“Our southern border is safe and sound. That’s what I found tracing it by bicycle. The one thing I didn’t find on the border that I expected to find everywhere, growing like scrub brush in the desert, was anger. I assumed Mexicans would be angry with Americans, intruders like me. I assumed Texans would be angry with Mexicans. I was wrong on both counts. These are generous people with centuries of a shared culture.”
A good read.
Via The Weekly Standard
If the feds won’t build the southern border fence, and so far they won’t, this outfit will raise money to do it.
When you don’t have a real border, because you don’t have enough people to enforce it, and won’t build a fence to help them, you get fearful citizens, arming themselves a hundred miles from the Rio Grande:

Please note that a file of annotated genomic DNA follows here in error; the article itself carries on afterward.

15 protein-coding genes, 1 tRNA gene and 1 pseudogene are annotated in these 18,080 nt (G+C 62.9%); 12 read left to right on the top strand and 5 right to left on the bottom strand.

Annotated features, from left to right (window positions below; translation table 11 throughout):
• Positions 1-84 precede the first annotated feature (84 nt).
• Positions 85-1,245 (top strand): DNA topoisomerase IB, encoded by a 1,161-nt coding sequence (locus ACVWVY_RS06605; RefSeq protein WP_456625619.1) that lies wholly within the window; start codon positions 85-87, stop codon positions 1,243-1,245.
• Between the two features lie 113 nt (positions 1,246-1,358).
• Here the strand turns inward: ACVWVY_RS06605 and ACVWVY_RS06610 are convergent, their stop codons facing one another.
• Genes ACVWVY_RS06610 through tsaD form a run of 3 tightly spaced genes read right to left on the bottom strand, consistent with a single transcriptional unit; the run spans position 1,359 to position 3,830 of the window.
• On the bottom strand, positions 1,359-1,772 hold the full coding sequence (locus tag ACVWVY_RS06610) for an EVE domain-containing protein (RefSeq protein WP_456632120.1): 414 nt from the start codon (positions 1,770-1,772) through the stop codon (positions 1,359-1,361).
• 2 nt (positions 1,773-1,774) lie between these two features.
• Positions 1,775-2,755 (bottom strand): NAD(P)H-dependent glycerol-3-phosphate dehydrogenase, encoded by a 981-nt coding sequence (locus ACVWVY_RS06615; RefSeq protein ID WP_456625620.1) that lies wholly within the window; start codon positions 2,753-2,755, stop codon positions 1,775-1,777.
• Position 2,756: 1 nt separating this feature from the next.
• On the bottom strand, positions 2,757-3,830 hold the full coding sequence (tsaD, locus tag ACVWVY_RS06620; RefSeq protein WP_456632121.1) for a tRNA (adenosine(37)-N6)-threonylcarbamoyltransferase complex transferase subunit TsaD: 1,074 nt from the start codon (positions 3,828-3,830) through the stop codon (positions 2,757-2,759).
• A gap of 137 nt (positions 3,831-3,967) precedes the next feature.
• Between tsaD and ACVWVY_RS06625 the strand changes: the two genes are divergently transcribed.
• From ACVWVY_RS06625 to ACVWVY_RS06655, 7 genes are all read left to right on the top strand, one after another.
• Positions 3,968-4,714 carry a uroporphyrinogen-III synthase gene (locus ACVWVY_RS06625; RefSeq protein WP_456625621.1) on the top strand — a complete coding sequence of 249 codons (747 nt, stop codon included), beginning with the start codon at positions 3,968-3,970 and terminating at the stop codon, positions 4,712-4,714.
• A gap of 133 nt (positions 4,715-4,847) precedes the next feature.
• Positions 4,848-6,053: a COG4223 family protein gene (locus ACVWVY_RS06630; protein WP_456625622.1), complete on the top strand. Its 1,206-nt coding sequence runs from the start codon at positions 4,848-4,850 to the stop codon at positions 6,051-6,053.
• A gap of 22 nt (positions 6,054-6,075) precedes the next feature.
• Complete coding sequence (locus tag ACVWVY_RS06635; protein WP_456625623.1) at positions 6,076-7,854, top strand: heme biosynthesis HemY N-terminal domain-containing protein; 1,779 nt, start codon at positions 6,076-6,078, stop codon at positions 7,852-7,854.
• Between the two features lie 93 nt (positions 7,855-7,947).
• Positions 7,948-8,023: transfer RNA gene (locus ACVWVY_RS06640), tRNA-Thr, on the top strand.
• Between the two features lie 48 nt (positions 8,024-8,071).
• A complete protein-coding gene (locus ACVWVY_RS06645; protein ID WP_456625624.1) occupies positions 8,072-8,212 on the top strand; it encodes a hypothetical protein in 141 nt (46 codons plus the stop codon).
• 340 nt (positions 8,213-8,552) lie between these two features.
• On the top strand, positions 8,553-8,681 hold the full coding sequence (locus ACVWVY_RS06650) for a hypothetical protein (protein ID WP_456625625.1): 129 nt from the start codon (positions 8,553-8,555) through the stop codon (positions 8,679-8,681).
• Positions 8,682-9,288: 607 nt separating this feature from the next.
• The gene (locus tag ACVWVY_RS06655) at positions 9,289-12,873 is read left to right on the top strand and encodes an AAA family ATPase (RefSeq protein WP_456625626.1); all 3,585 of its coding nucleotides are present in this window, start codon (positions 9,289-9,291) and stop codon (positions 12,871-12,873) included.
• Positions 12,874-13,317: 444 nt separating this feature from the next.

"If it was the immigrants of old there’d be no fear; you’d live and let live. If they wanted to improve their lives that’s fine. Before, the travelers came alone or with one or two of their family, and they were humble, polite. Now they come in packs. They’re desperate, bold. A lot of them are pretty well dressed, and everyone seems to want to go to Houston. It’s a completely different element."
From The Immigrant Graveyards of South Texas, a long read but an uncommonly good one from the Texas Observer. Via AlterNet
Five years after 9/11, it’s comforting that nothing like that has happened again. But, as the Fort Dix case shows, engaging the enemy in Afghanistan, Iraq and elsewhere probably won’t do the trick forever:
"…this is still one of the easiest countries in the world in which to establish a functioning but fraudulent identity."
Closing the borders would help. Too bad not enough politicians are willing to do it.